One solitary birth is the basis upon which the future hangs for every person ever to enter this mortal realm we call planet earth. How each man, woman, and child who is old enough to understand the salvation issue views the First Coming determines where their home will be for eternity.
Many believe Jesus was sent by God to show us how to live a good life. Some believe He was a great prophet and teacher. Others believe He was a philosopher, right up there with Socrates, Plato, Aristotle, and the rest. A few among the billions who have lived since His birth have believed Jesus is the Son of God, but perhaps one of many others in a created angelic order assigned to influence the affairs of humankind. Still fewer believe He was who He claimed to be – the only begotten Son of God; the way, the truth, and the life (John 14: 6).
No birth of anyone else has ever caused the excitement and controversy Jesus’ birth has engendered. Was this baby a stranger of an otherworldly order, sent to earth to provide moral guidance? Was Jesus sent to philosophize on the ups and downs of the human existence? Or, was this visitation something more?
Jesus came into the world through the Jewish race. Only those inalterably antagonistic to the truth of history will argue against that. So, we should examine this birth — this First Coming — through the prism of Israel and its dealings with the one called Jesus.
Although there are other histories about the era, the Bible’s account has, through archaeological unveilings, proven time after time to be accurate in details concerning matters surrounding Jesus, the Jews, and Israel. (One example is the relatively recent discovery of evidence that someone called “Pontius Pilate” ruled the area of Judea during the times attributed to Jesus’ crucifixion. Until the discovery, Pilate’s existence as an historical figure was seriously doubted, even denied, by many historians.)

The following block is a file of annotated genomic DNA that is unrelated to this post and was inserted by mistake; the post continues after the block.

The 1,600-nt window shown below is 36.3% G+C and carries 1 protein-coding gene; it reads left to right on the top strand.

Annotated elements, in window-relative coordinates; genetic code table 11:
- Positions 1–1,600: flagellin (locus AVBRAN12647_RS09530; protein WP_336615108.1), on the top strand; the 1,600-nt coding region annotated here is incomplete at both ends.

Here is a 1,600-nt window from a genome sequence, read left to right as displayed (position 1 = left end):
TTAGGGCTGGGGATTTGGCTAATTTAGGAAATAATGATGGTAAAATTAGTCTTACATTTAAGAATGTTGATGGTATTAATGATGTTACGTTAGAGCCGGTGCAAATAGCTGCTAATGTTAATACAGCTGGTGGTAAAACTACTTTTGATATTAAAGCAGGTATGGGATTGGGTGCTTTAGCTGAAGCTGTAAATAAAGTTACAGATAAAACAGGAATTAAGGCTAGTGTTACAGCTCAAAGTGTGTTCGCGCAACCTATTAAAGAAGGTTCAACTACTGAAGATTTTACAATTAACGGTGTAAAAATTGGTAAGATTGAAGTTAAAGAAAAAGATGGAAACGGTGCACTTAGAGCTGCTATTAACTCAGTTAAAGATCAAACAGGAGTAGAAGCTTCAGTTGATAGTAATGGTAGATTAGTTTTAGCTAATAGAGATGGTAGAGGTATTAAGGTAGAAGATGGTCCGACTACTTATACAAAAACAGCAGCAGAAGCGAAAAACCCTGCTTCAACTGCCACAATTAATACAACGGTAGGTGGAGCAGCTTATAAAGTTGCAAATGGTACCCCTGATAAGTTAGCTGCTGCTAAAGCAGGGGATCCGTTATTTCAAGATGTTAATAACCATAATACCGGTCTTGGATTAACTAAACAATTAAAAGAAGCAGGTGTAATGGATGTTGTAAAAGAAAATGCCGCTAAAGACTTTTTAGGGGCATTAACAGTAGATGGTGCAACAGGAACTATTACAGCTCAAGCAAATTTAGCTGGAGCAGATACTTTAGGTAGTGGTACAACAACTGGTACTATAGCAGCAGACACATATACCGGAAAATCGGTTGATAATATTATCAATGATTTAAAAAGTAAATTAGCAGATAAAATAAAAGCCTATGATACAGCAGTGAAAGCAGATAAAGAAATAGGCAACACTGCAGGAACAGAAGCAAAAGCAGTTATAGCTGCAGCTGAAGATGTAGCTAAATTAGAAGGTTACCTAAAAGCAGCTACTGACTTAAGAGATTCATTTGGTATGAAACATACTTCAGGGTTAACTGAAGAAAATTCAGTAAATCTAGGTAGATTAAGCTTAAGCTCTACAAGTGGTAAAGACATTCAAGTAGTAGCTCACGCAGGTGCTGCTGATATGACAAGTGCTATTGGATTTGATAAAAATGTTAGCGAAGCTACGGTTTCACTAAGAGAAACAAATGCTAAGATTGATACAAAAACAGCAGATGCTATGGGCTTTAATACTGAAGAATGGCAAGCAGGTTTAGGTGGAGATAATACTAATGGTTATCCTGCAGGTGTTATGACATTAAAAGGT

We know the accuracy of how Israel–the religious Jews in particular — dealt with Jesus. We know with assurance that He performed miracles and claimed to be God, Himself, by using the Bible’s documented veracity as proof that Jesus was born exactly as foretold in detail by Old Testament prophets. These Jewish religious leaders’ treatment of Christ’s First Coming as a baby lays the groundwork for understanding what that first visitation means to the souls of all mankind. Understanding that First Coming also will help frame the vital importance of how each of us views Christ’s prophesied Second Advent.
Tragically, the pious Jewish leaders refused to accept that Jesus was the Christ, the Messiah sent from Jehovah to be their King and their Savior. They rejected Him despite the precise prophecies He fulfilled in His coming and His ministry. They chose to have Rome rather than Jesus rule over them. The results of their rejection continue to reverberate — not only in the Holy Land, but throughout the entire world. Armageddon is building, its nucleus grounded in satanic rage against God’s chosen people.
Christ’s First Coming was ignored and scoffed at by the religious leaders of the time. Their choice was their own way, rather than God’s. They preferred to do what was right in their own eyes. True to Jesus’ prophecy, Jerusalem was laid waste, the Temple was destroyed, and the Jews were scattered to every part of the world. Genocide was committed against them to the point that their very existence as a race was threatened.
A parallel can be drawn between the ecclesiastical Jewish leaders of the time of Jesus’ first visitation and many among mainstream evangelical clergy today. Neither group has considered prophecies of Christ’s coming as relevant to their times. Their attitude is much akin to the one described by the Apostle Peter:
“Knowing this first, that there shall come in the last days scoffers, walking after their own lusts, And saying, Where is the promise of his coming? For since the fathers fell asleep, all things continue as they were from the beginning of the creation.” – (2 Peter 3:3–4)